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November 15, 2018
In Revenue Procedure 2018-57, the IRS sets forth a variety of 2019 adjusted tax limits. Among other things, the notice addresses slightly increased limits for employee contributions toward health flexible spending accounts (FSAs). Therefore, employers who currently offer health FSAs may choose to increase the annual election limit for participants for the 2019 plan year.
Healthcare reform imposed a $2,500 limit on annual salary reduction contributions to health FSAs offered under §125 (Cafeteria) plans, effective for plan years beginning after December 31, 2012. The $2,500 amount is indexed for cost-of-living adjustments. The annual limitation for 2018 was $2,650. The annual limitation has now increased by $50 to $2,700 for 2019.
The $2,700 annual limit applies only to the amount that can be deducted pre-tax from an employee’s compensation to make employee contributions through a cafeteria plan. In some circumstances an employee can have an annual health FSA benefit of greater than $2,700, for example:
NOTE: Non-elective employer contributions to a health FSA (e.g., matching or seed contributions, or flex credits) generally do not count toward the limit. However, if employees may elect to receive the employer contributions in cash or as a taxable benefit, then the contributions will be treated as salary reductions and will count toward the $2,700 limit if contributed to the health FSA.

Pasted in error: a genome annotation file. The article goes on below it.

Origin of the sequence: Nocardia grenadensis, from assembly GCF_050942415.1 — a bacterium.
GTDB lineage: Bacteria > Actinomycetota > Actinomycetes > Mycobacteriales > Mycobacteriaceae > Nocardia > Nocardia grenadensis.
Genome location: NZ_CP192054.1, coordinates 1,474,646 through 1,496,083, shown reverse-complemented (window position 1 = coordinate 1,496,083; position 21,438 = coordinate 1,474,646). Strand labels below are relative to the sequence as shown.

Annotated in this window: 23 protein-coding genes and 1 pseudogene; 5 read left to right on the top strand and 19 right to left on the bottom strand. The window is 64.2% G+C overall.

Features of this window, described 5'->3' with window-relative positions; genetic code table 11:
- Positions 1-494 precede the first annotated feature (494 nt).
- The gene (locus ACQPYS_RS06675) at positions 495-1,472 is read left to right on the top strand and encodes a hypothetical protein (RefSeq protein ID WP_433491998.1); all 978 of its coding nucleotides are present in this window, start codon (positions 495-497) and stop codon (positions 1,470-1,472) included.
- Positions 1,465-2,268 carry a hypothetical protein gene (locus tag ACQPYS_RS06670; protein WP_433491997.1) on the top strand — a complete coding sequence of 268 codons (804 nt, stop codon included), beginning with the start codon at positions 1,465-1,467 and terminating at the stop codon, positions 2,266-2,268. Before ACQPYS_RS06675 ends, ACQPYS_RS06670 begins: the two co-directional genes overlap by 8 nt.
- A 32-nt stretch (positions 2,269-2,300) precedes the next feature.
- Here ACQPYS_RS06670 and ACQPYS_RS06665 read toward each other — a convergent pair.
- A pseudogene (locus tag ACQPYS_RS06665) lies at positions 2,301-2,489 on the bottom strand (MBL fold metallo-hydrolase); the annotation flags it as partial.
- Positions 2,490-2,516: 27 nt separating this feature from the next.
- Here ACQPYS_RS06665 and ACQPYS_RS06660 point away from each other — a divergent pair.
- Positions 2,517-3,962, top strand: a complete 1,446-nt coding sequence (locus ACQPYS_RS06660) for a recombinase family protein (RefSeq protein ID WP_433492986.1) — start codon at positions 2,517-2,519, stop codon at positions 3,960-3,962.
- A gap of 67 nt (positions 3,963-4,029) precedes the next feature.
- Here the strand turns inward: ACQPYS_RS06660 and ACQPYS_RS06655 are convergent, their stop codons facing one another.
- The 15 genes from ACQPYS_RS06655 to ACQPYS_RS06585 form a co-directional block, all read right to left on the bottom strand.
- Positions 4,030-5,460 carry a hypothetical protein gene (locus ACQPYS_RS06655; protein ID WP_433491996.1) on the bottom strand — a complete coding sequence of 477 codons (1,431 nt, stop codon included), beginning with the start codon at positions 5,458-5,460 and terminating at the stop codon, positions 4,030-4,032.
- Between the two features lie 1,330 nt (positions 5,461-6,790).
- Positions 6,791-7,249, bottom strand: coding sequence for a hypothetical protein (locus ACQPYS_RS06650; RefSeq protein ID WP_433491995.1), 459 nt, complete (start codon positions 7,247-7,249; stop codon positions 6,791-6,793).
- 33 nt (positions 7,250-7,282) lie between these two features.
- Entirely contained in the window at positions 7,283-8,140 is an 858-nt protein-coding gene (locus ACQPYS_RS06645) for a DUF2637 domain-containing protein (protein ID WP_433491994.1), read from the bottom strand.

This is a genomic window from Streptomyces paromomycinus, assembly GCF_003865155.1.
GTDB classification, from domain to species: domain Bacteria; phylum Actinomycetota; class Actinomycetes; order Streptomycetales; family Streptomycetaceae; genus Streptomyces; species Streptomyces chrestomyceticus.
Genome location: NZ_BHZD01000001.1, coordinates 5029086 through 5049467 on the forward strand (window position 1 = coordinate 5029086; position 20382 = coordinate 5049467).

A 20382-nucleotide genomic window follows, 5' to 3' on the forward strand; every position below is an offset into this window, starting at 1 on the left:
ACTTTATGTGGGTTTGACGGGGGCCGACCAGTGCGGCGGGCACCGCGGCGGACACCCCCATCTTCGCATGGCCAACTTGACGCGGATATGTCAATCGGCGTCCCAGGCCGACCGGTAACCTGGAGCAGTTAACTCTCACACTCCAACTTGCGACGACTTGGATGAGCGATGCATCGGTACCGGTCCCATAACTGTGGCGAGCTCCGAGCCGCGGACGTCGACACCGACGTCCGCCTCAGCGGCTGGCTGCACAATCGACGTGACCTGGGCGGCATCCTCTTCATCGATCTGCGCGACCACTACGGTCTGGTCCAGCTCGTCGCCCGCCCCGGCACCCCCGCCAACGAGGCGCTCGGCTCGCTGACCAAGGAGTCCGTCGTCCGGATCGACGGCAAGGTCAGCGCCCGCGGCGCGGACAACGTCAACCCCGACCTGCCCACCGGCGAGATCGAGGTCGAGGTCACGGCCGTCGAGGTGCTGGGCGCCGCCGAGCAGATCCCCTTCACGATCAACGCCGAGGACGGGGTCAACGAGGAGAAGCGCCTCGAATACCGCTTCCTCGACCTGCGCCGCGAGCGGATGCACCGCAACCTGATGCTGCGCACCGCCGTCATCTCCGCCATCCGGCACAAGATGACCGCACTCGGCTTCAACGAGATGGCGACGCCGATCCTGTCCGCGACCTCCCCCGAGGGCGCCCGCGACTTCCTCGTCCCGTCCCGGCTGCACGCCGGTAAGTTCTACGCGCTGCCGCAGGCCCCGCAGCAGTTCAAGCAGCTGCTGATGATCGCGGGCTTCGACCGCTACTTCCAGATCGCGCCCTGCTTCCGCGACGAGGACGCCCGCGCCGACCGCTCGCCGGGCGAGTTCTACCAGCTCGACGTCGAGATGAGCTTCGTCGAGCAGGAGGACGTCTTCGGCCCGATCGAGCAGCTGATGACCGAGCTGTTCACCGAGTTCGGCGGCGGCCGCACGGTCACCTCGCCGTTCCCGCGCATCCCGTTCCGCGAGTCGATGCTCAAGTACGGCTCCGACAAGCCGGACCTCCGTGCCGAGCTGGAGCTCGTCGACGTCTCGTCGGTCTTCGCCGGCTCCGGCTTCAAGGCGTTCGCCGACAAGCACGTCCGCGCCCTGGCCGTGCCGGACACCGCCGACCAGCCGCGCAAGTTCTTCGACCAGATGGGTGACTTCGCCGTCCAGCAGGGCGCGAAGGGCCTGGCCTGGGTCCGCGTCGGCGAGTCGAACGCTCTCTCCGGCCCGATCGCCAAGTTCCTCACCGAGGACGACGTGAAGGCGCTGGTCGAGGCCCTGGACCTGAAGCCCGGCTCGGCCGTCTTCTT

Employer contributions to an employee’s health FSA are not limited by this rule, and may be made in addition to the $2,700 allowed for employee contributions. However, a health FSA must meet “excepted benefit” status to avoid violating health care reform requirements. To meet excepted benefit status, the health FSA must satisfy the following two conditions:
The full text of Rev. Proc. 2018-57, including 2019 amounts and limitations for other taxes (e.g. qualified transportation fringe benefits, adoption assistance programs, eligible long-term care premiums), may be found at https://www.irs.gov/pub/irs-drop/rp-18-57.pdf.
As always, should you have any questions, please contact your Parker, Smith & Feek Benefits Team. For additional employee benefit compliance news and information visit our Healthcare Reform Explained website.
The views and opinions expressed within are those of the author(s) and do not necessarily reflect the official policy or position of Parker, Smith & Feek. While every effort has been taken in compiling this information to ensure that its contents are totally accurate, neither the publisher nor the author can accept liability for any inaccuracies or changed circumstances of any information herein or for the consequences of any reliance placed upon it.